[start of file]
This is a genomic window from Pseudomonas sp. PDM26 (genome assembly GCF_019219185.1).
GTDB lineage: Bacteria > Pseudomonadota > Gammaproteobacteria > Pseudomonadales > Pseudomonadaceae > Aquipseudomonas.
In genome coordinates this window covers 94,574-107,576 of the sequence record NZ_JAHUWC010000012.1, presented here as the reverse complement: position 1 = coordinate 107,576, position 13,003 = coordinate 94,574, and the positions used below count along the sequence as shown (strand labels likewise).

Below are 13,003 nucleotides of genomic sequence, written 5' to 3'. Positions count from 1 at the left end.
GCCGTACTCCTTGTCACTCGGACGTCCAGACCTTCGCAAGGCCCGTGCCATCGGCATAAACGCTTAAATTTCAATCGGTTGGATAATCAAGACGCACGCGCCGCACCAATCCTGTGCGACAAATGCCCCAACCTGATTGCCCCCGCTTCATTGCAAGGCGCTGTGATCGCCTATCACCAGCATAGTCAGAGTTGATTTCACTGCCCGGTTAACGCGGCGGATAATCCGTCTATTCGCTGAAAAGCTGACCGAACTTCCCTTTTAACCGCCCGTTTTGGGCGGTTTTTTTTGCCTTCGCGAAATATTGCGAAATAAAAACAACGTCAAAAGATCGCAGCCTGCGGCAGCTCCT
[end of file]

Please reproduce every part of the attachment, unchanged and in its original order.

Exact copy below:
This is a genomic window from Pseudomonas sp. PDM26 (genome assembly GCF_019219185.1).
GTDB lineage: Bacteria > Pseudomonadota > Gammaproteobacteria > Pseudomonadales > Pseudomonadaceae > Aquipseudomonas.
In genome coordinates this window covers 94,574-107,576 of the sequence record NZ_JAHUWC010000012.1, presented here as the reverse complement: position 1 = coordinate 107,576, position 13,003 = coordinate 94,574, and the positions used below count along the sequence as shown (strand labels likewise).

Below are 13,003 nucleotides of genomic sequence, written 5' to 3'. Positions count from 1 at the left end.
GCCGTACTCCTTGTCACTCGGACGTCCAGACCTTCGCAAGGCCCGTGCCATCGGCATAAACGCTTAAATTTCAATCGGTTGGATAATCAAGACGCACGCGCCGCACCAATCCTGTGCGACAAATGCCCCAACCTGATTGCCCCCGCTTCATTGCAAGGCGCTGTGATCGCCTATCACCAGCATAGTCAGAGTTGATTTCACTGCCCGGTTAACGCGGCGGATAATCCGTCTATTCGCTGAAAAGCTGACCGAACTTCCCTTTTAACCGCCCGTTTTGGGCGGTTTTTTTTGCCTTCGCGAAATATTGCGAAATAAAAACAACGTCAAAAGATCGCAGCCTGCGGCAGCTCCT